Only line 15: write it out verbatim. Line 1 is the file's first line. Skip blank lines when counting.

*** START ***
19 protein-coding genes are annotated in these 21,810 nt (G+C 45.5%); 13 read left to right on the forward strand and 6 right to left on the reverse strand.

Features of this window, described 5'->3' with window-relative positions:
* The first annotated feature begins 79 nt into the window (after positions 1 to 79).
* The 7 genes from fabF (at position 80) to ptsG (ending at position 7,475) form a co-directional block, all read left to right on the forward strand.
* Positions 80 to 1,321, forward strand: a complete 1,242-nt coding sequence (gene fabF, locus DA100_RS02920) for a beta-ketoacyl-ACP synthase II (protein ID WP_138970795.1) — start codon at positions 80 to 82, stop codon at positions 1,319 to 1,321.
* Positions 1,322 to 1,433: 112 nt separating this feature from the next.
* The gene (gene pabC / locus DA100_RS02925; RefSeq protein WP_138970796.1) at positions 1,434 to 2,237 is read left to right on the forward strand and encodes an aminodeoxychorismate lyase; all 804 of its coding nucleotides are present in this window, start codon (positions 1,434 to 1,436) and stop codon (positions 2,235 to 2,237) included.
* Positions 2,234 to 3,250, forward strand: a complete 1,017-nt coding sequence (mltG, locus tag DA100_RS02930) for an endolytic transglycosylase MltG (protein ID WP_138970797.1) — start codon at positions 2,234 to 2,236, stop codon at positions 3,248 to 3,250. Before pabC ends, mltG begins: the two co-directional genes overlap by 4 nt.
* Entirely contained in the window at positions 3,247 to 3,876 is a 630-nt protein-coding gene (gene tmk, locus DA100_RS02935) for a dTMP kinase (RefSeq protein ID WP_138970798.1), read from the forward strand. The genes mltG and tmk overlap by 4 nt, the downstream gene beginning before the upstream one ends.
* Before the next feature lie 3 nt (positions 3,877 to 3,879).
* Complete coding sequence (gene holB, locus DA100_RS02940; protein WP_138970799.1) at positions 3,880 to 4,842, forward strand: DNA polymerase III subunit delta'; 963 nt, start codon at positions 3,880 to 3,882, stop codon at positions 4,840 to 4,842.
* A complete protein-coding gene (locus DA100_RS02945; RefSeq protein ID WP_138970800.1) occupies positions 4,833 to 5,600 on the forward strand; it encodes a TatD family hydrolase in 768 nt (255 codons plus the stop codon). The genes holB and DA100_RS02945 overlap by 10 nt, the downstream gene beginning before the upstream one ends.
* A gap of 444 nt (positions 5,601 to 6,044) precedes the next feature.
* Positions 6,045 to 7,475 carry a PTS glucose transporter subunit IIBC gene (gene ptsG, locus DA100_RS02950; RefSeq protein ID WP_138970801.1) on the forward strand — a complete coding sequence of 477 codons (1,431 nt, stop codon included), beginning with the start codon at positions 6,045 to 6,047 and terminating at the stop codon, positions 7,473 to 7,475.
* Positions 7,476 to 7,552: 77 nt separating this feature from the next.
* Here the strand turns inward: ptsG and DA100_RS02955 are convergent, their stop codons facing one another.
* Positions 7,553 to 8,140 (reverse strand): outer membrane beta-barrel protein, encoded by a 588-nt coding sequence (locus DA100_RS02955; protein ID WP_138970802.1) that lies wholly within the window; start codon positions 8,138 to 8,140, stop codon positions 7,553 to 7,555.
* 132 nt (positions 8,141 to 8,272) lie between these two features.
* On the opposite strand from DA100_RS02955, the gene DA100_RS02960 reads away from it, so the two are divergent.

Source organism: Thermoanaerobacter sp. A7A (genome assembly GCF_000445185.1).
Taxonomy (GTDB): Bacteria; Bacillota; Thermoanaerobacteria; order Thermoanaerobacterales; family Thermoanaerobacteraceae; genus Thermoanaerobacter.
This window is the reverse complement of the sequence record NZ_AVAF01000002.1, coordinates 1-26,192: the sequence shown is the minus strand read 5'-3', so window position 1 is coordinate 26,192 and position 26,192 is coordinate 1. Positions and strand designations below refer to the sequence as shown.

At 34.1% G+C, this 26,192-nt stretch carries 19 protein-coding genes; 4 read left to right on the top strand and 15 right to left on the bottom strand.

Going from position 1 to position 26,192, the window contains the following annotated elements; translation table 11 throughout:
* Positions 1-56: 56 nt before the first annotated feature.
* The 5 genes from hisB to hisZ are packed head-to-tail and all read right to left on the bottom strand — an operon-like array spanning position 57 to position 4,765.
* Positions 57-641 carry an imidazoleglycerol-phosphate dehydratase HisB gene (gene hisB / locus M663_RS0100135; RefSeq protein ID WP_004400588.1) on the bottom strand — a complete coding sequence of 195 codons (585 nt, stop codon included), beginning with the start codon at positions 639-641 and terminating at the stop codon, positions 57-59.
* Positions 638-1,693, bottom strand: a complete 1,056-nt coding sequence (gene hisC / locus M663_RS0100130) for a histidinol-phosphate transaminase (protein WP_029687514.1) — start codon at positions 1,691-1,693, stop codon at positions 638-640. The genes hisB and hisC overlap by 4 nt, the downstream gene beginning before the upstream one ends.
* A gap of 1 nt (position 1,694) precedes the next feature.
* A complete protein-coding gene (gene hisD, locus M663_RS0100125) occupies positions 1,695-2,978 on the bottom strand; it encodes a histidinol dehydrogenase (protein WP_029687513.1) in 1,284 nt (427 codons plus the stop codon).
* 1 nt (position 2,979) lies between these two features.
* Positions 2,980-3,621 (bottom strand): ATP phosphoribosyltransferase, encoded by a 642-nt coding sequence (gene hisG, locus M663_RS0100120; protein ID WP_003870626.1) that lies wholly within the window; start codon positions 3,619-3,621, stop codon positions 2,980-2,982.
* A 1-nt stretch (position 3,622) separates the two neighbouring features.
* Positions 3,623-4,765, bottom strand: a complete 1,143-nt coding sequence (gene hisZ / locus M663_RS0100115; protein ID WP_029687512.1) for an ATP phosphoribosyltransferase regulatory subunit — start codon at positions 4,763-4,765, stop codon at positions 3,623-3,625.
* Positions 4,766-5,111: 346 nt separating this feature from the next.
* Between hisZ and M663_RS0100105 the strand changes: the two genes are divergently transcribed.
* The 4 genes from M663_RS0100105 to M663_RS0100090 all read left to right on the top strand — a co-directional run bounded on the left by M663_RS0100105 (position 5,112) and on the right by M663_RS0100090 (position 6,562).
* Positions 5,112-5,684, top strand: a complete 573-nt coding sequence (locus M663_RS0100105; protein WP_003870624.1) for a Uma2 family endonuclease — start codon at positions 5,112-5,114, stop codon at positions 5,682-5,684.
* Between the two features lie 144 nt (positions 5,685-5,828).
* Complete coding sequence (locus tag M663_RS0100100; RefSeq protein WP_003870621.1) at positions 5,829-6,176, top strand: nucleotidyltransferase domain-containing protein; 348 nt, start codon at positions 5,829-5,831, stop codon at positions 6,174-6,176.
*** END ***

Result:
* Positions 7,476 to 7,552: 77 nt separating this feature from the next.